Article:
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A testimony being delivered during Yamashita's trial (Photo: National Archives and Records Administration)

Yamashita's death sentence was a foregone conclusion. The defense appealed to General MacArthur, who upheld the sentence. A further appeal was submitted to and rejected by the Supreme Court of the Philippines, and another one by the Supreme Court of the United States. It should be noted that two Justices on the U.S. Supreme Court disagreed with the decision and published their reasons. Justice Frank Murphy protested procedural issues and the tribunal's lack of neutrality. Justice W.B. Rutledge attacked the decision on more profound grounds, its perceived violation of the U.S. Constitution: "More is at stake than General Yamashita's fate. There could be no possible sympathy for him if he is guilty of the atrocities for which his death is sought. But there can be and should be justice administered according to the law. ... It is not too early, it is never too early, for the nation steadfastly to follow its great constitutional traditions, none older or more universally protective against unbridled power than due process of law in the trial and punishment of men, that is, of all men, whether citizens, aliens, alien enemies or enemy belligerents."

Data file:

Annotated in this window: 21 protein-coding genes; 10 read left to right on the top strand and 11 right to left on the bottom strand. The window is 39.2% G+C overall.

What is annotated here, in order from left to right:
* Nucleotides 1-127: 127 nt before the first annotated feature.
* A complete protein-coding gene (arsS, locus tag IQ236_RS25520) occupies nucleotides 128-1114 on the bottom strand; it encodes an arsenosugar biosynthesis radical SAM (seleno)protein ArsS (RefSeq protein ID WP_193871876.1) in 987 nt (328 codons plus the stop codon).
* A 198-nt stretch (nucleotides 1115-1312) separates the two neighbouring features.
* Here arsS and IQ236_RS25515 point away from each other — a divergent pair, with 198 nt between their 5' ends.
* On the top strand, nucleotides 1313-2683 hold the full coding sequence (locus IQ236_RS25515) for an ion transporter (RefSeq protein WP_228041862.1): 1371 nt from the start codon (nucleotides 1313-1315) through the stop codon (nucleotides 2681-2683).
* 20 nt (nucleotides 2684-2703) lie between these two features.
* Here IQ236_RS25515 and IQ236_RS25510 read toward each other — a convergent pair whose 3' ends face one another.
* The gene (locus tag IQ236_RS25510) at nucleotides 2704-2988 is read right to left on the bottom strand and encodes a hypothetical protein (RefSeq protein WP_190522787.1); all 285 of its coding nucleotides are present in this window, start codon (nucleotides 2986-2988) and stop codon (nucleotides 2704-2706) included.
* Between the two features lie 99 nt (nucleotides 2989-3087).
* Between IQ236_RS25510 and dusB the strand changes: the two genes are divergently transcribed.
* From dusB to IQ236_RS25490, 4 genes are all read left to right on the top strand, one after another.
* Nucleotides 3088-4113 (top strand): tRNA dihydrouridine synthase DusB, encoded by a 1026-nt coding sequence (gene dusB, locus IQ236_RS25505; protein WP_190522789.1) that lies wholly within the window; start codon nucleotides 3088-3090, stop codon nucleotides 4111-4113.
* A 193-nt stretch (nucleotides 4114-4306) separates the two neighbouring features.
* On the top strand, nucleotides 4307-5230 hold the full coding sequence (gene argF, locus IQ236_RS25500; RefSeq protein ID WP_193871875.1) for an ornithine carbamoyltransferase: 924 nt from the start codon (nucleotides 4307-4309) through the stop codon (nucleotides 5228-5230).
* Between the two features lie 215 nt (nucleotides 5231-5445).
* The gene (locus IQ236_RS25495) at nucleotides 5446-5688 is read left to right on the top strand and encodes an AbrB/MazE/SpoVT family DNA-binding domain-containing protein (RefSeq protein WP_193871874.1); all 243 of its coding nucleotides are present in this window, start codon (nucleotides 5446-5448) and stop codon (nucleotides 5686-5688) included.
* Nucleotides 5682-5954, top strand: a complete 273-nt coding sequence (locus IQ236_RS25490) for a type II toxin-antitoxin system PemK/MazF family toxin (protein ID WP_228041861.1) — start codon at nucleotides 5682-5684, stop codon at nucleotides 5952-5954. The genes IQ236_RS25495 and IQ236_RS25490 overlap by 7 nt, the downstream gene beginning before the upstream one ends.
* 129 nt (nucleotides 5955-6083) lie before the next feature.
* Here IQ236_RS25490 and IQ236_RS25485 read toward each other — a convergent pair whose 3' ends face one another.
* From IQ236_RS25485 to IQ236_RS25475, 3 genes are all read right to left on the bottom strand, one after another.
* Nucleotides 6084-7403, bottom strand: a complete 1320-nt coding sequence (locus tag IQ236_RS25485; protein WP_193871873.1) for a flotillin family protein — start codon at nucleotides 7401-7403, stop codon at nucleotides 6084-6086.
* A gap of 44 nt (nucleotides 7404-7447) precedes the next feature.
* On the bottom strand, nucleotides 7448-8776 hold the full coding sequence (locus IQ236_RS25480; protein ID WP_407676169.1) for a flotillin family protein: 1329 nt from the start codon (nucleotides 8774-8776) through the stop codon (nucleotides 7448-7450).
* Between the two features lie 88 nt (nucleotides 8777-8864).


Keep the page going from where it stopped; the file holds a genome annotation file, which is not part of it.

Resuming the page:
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U.S. Supreme Court Justice Wiley Blount Rutledge, who argued that Yamashita's conviction was a violation of the U.S. Constitution (Photo: U.S. Supreme Court)

A final appeal for clemency was made to President Harry Truman, but he chose to leave the matter in the hands of the military authorities. General Yamashita was executed by hanging before dawn on February 23, 1946. Shortly before his death, he gave some of his personal items to his American defense counsels as a gift: a tea service set, brush pens, his insignia, and decorative parts of his uniform; to one lawyer, who was a cavalry officer, he gave his gold ceremonial spurs.

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Yamashita's tea service, gifted to one of his lawyers, Colonel Harry E. Clarke, Sr. (Photo: Clarke's family)

The U.S. Supreme Court decision to reject Yamashita's appeal set a legal precedent called the Yamashita standard or "command responsibility." For better or worse, this principle states that a commander can be held responsible for the actions of his troops, even he did not order them, allow them, know about them, or have the means to stop them. The principle is also included in the Geneva Convention, and had been invoked in dozens of cases – though never to charge an American commander for the actions of his soldiers.